The War in the Air saw HG Wells at the peak of his predictive powers, and what he got wrong is as interesting as what he got right. Writing in 1907, he failed to imagine heavier-than-air aircraft, hence the great air fleets are variants on Wright Flyers, Zeppelins and hot air balloons. And he failed to anticipate that there would be two world wars – believing that one would be enough. But he got the antagonists right – the Germans versus the rest, and then the Japanese cashing in with their own conquest of Asia while the west was too busy fighting amongst themselves to bother protecting their colonial interests. The notion that the principle would be bombing cities was what he got most right, but he could not see how the aircraft could successfully attack each other. He did not anticipate atomic bombs, but thought that conventional bombing would be able to have the same general effect, blasting humanity back into the stone age. And once it all began it was unstoppable – he did not anticipate that populations would be able to stop wars.
He has a nondescript hero named Bert (his own name), an aviator captured early by the Germans and whose expertise they need. As a prisoner, he rides with the great air fleet as it blasts its way across Europe, over the Atlantic and stages a huge attack on New York. (Meanwhile, the Japanese get into the act with swordsman pilots and superior aircraft). Bert harbours the secret of a superior type of plane that will beat them all.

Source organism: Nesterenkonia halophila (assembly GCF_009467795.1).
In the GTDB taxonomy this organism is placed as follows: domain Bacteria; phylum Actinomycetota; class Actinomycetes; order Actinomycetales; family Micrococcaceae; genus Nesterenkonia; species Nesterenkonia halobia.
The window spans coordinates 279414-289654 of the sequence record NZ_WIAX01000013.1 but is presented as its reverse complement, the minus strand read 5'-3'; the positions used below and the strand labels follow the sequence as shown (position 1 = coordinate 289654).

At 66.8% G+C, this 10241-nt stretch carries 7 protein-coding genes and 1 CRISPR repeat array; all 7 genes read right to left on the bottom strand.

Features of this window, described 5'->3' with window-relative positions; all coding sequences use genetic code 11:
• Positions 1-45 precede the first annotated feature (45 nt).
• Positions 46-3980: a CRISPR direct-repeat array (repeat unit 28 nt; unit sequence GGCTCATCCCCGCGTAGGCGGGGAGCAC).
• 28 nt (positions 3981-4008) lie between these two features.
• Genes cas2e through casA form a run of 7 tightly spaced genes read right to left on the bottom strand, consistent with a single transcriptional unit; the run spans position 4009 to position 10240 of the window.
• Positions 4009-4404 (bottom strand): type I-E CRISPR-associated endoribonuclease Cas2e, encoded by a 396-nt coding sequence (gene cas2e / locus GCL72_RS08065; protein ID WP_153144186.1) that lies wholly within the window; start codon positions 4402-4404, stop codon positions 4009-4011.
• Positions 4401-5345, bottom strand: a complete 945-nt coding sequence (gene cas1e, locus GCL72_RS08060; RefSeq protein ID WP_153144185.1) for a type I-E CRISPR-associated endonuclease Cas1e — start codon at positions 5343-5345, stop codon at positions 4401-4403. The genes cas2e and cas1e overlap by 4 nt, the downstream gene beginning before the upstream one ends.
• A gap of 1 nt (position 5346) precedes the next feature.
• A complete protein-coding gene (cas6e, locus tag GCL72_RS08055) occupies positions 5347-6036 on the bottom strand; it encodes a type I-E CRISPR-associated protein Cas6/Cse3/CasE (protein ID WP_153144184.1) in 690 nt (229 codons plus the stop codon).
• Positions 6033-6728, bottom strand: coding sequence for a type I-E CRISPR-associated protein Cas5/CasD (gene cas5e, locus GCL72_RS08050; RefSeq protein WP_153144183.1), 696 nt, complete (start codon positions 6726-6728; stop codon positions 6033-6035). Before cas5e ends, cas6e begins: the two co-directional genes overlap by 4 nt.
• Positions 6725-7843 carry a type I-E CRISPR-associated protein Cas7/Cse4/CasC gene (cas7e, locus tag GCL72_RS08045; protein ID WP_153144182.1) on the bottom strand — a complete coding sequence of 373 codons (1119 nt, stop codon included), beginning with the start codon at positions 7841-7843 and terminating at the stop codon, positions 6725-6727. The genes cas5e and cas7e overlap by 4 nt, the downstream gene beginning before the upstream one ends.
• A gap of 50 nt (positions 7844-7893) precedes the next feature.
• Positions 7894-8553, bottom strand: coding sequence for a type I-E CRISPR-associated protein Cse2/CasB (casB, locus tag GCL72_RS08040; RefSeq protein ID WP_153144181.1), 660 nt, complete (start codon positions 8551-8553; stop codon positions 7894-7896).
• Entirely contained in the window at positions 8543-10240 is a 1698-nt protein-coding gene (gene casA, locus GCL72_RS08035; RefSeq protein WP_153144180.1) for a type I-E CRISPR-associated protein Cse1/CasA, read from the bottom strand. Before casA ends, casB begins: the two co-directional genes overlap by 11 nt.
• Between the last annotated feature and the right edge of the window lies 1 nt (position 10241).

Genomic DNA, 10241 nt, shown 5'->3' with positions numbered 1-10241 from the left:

The final battle, for Bert and the German Prince who leads the assault, occurs over Niagara and they crash on Goat Island in the middle of the falls. Bert shoots the Germans and escapes. Wells was so deeply into his ideas and far removed from his characters that he had Bert rescue a kitten and then forget it. As the last fires burn in the last cities, Bert makes his way home to England where anarchy prevails and his girl Edna has been claimed by a rival. Bert guns down the male members of the bridal party and runs off with Edna, getting clean away with it because all law and order has broken down.
I smouldered with outrage. In my dreams I inflicted every death and torture imaginable upon him. The Assyrians were pussycats compared to the way my mind continually destroyed him. I said nothing, did nothing, rode out the derision and chiding and laughter and humiliation. None of that bothered me really. I carried my blatant injury with as much pride as I could manage. I had survived a reputation as a gutless wonder. This was no worse.
But I was biding my time, waiting my chance, and it came the next time it was decreed that there was about to be another game of Trojan Crunch.
Around this time, Hanna-Barbra (a minor competitor of Disney) broke through with the first adult (or at least prime time) cartoon TV series, The Flintstones. Slavishly imitating the once very popular Jackie Gleason series The Honeymooners, it justified its medium by being set in a fanciful version of the Stone Age where a man crushed rocks for a living using live mechanical monsters and went home in his boulder-wheeled, foot-powered car to his family and pet dinosaur in their suburban cave . This absurd nonsense worked because of the endless flow of silly ideas on how they adapted to do a thousand modern domestic things in prehistoric times, - a flat-billed pterasaur used for the ironing or the small creatures that really lived in the TV (there being TV but of course no electricity).
And it was funny because Gleason and his original cast had been funny. Many spin-offs (in other improbable eras) and movies followed and continue to do so, but none matched the marvelous intentional stupidity of the original adventures of Fred and Wilma Flintstone and their neighbours, Barney and Betty Rubble.